Hello devs, today we are going to change the shape of our camera in which it renders in Unity. You must be bored with the normal rectangular shape of the camera, but after you read this post, you can give it the shape of a star or a flower if you like!

## How is it Useful?

Suppose you want to make a car racing or driving game or any other vehicle game requiring a back camera. Well, you would need a back camera with a rectangular shape. This is where this method comes in handy.

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You could also use custom shapes to create minimaps with this method.

First, we will create an overlay with an easier method but without flexibility in shape. This will help us understand the actual process much better.

## Step 1: Set Up Camera and Model

We will have three cameras in our game, one to render the forward view and two to render the back view in-game.

In an empty scene, let's add three cameras. Oh, I nearly forgot, let's also get our car first! You can get many 3D models online for free, and I have also used one in the project.

## Step 2: Easy Method (No Shape Control)

After adding the cameras, click on the camera and look at the Inspector Window. At the bottom of every camera component is a section called Output.

Here, we are interested in the Viewport Rect option in the Output section. We see four fields, X, Y, W, and H, representing the X position, Y position, Width, and Height of the camera, respectively. But they use a separate unit for these values, with respect to screen size, where 0 indicates the bottom left corner and 1 indicates the top right corner.

So if X, Y is (0.5,0.5), the camera will be at the centre of the screen, and if it is (0,0.5), the camera will be at the left centre of the screen. Similarly, if W, H is (1,1), the camera will render the full screen, but if it is (0.5,0.5), the camera width and height will be half the size of the screen.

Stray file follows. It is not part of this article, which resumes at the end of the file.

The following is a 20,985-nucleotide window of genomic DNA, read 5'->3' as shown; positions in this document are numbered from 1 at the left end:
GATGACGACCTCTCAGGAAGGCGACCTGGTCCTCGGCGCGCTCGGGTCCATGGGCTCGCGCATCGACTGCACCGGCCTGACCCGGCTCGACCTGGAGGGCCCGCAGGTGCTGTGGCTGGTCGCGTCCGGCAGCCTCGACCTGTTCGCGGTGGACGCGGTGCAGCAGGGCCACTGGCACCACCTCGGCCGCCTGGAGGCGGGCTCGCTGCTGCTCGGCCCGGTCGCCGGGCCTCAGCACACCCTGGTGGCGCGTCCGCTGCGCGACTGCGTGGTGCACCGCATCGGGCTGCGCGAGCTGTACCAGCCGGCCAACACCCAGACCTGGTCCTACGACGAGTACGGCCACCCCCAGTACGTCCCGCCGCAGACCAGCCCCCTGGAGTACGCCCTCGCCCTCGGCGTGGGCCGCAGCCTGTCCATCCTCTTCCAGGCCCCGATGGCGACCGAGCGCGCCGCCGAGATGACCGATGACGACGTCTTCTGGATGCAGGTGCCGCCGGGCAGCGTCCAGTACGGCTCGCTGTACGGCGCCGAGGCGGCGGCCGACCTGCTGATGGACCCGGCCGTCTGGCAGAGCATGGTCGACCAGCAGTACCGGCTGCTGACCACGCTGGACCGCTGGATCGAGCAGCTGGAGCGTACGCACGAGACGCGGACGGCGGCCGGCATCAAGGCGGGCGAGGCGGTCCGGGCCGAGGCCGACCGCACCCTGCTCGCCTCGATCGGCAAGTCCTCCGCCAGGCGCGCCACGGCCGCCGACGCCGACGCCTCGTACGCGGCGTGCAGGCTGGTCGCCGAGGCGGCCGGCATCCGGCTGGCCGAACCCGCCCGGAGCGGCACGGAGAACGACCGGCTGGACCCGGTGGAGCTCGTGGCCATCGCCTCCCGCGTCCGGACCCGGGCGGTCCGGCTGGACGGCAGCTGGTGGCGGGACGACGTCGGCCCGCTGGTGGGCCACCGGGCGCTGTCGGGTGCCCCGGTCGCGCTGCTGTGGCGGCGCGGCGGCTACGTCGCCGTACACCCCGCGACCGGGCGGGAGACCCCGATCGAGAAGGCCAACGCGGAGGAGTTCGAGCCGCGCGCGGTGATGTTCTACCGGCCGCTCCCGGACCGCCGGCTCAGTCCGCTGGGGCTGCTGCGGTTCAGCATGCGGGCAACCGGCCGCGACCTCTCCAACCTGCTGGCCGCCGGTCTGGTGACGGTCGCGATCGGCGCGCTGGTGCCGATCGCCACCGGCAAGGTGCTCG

You can modify it according to your needs. However, you will soon realize the limitations of this method. You can only create rectangular cameras!

But we are more interested in another method where we don't have to deal with those values. So, let's hop into that.

## Step 3: Overlay Method For any Shape

### Setup Cameras and RenderTexture

We start by creating a Render Texture, as shown in the image below.

We are going to create two Render Textures for two overlay cameras and name them `LeftRenderTexture` and `RightRenderTexture`.

Now, we create two cameras and name them `LeftCamera` and `RightCamera`.

So, by now, there must be 3 cameras on the scene. For both `LeftCamera` and `RightCamera`, we assign `LeftRenderTexture` and `RightRenderTexture` respectively to the field TargetTexture.

### GameObject Setup

Then we add an image GameObject in canvas and name it `Image1`. We then change the size and anchors of `Image1` to be in the top left corner.

You can see its properties in the inspector below.

Now let's assign the sprite of `Image1` to any sprite of choice that would work as a frame. I have used the InputFieldBackground sprite, which is in Unity by default.

Now we add another image inside `Image1` and name it `Image2`. We add the Mask component to it, and the sprite we provide will control the shape of the camera rendering.

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I have used the search icon as a sprite for `Image2`

Now try changing the view of the left camera so that you would know it is the rendering of the left camera.

### Putting it All Together

You may notice that you haven't even seen a camera render in the image until now. That's because we have not linked a camera render to any of our images on the canvas. All the steps above set up the shape for the camera render.

So, finally, we will add a RawImage to view the camera's render.

Create a Raw Image inside `Image2`. In the properties of RawImage, we will see a field called Texture. In that field, we assign the LeftRenderTexture we set up before.

Let's work on LeftCamera and provide a Render Texture to it too. So, select the left camera, and look for Target Texture in the Inspector window. Once you find it, assign LeftRenderTexture to it.

The process is complete for the left camera, and you can see the camera view in the top left corner.

We do the same for the right camera, but to cut it short, we duplicate `Image1`, rename the duplicated `Image1` to `ImageRight`, and change its position to the top right corner.

We will provide a different shape sprite to the `Image2` component of `ImageRight`, and I have used a hexagonal shape sprite.

Finally, assign the Texture of RawImage of ImageRight to the RightRenderTexture.

Now you can see that both our cameras have shapes attached to them!

I hope this tutorial was useful to you. Subscribe using the buttons below!